Phases of a Demographic Transition
In a detailed analysis, Dyson (19) affirms that the demographic transition theory lays a strong platform to understand the population change that happens over a period of time. In 1919, Warren Thomson developed this theory where he based his interpretations on four stages that occur during transition. Thomson left a remarkable legacy in that he carefully observed and analyzed transition stages in birth and death rates. In deep analysis, Thomson affirmed that during phase 1the crude birth rates and death rates are high 35-40 per 1000. Additionally, at the end of the transition process (stage 4) the rates are very low approximately 10 per 1, 000, but the total population in stage 4 is higher than that in stage 1. This essay seeks to explain why these happen.
According to Galor (66), during phase 1 a country is pre-industrial. Further, Galor continues to argue that, in phase 1 there are high death rates and birth rates so the population remains stable. The high birth rates occur due to lack of contraception, lack of education on how to prevent or deter pregnancy, and the need for children to meet some chores such as family farms. The death rates occur due to the high level of poverty, poor living conditions, lack of sanitation, and inadequate medical care. Adults’ life expectancy is relatively short because of dangerous and harsh working conditions. Additionally, infant mortality elevates due to poor sanitation, inadequate health care, and disease. Thus, the crude birth rate is high because many families have children as assets to perform various chores such as farming. Still, parents regard the benefit of having many children to assist and care for for them due to the high level of poverty. The high death rate is because of poverty, unfavourable living conditions, and inadequate health care among others.
In phase 2, the country is usually in the transition phase where birth rates are high, but death rates start to decline. There is the high birth rate while the death rate decline because of the availability of health care, better sanitation, and good living conditions. As a country continues to modernize, there are better sanitation, the increase of food, access to medical care such as childhood vaccinations that reduces infant mortality, and increased access to clean water. In phase 3, the country is industrialized and as a result, reduces the death and birth rates. During this phase, the population of a country slows down to the extent that it reaches the population growth of zero. The birth rates decline due to the fact that there are jobs available, better access to contraception, and education awareness on how to prevent pregnancy. In summary, there is an upsurge on family income and people have fewer children. Perfect examples of phase 3 countries are Canada and the United States where having many children become a financial burden instead of economic benefit.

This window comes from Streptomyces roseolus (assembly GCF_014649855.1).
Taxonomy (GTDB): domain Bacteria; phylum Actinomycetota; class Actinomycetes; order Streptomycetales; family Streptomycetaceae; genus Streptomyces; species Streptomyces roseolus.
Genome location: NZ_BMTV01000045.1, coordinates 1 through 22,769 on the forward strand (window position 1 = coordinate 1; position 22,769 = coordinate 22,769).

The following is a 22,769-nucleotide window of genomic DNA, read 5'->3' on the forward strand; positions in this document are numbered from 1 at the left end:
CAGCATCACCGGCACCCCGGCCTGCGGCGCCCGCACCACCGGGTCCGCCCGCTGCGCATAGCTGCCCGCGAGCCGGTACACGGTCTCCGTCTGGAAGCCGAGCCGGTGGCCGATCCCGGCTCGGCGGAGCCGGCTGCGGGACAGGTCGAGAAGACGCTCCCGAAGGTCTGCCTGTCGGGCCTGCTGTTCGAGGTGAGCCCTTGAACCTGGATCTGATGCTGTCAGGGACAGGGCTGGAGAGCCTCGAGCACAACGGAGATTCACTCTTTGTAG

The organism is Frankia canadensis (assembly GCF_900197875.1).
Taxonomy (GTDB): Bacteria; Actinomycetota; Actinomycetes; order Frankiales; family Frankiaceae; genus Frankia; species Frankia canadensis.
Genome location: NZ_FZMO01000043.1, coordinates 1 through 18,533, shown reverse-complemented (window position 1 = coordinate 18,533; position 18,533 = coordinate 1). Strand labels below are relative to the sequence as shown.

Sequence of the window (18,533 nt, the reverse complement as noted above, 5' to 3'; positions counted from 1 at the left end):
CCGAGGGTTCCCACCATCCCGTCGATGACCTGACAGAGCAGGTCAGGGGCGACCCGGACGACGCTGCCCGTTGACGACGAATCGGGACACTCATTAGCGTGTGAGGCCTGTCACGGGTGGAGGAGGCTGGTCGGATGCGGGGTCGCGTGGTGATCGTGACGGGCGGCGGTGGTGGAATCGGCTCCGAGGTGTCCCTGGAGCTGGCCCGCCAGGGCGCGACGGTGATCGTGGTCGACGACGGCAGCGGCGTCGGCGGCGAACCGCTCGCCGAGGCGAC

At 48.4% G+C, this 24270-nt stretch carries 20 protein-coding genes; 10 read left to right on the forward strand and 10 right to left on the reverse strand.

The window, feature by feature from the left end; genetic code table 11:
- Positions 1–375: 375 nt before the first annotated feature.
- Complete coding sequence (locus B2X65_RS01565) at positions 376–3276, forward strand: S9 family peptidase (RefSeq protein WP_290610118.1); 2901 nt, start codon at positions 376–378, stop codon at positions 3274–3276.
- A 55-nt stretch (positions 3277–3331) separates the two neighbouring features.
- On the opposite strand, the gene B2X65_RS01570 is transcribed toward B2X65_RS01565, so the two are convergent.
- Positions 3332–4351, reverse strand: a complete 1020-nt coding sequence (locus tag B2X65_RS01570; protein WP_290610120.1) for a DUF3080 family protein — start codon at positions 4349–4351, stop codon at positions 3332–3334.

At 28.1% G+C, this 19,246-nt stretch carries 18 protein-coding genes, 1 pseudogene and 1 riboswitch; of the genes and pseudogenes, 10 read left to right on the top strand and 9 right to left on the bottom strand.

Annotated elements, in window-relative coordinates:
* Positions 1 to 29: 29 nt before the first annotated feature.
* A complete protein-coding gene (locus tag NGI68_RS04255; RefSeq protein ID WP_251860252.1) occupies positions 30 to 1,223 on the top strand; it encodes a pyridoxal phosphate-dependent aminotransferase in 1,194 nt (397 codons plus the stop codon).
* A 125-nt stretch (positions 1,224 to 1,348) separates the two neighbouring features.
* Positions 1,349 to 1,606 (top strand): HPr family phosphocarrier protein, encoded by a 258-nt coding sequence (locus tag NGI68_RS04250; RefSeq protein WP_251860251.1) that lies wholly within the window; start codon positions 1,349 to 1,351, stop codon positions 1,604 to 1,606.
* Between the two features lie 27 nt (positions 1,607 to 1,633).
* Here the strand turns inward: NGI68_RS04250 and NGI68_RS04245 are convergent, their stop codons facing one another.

During phase 4, the country is usually post-industrialized and the crude death rates and birth rates is low (Kazmer and Michele 22). In this case, the population is either decreasing or stable. The low death rate occurs because of the improvement in sanitation and health care. Phase 4 has a high level of economic and wealth development. Perfect examples of phase 4 countries are Italy, Germany, the United Kingdom, Japan, and Russia, with the crude birth rate being below crude death rate. In phase 4, the declining population means that there is a high proportion of ageing population and fewer young generation. With this in mind, the total population of the country is much higher in stage 4 than in stage 1.
Dyson, Tim. Population and Development: The Demographic Transition. London: Zed, 2010. Print.
Galor, Oded. Unified Growth Theory. Princeton: Princeton University Press, 2011. Print.
Kazmer, Daniel R, and Michele Konrad. Economic Lessons from the Transition: The Basic Theory Re-Examined. Armonk, N.Y: M.E. Sharpe, 2004. Print.
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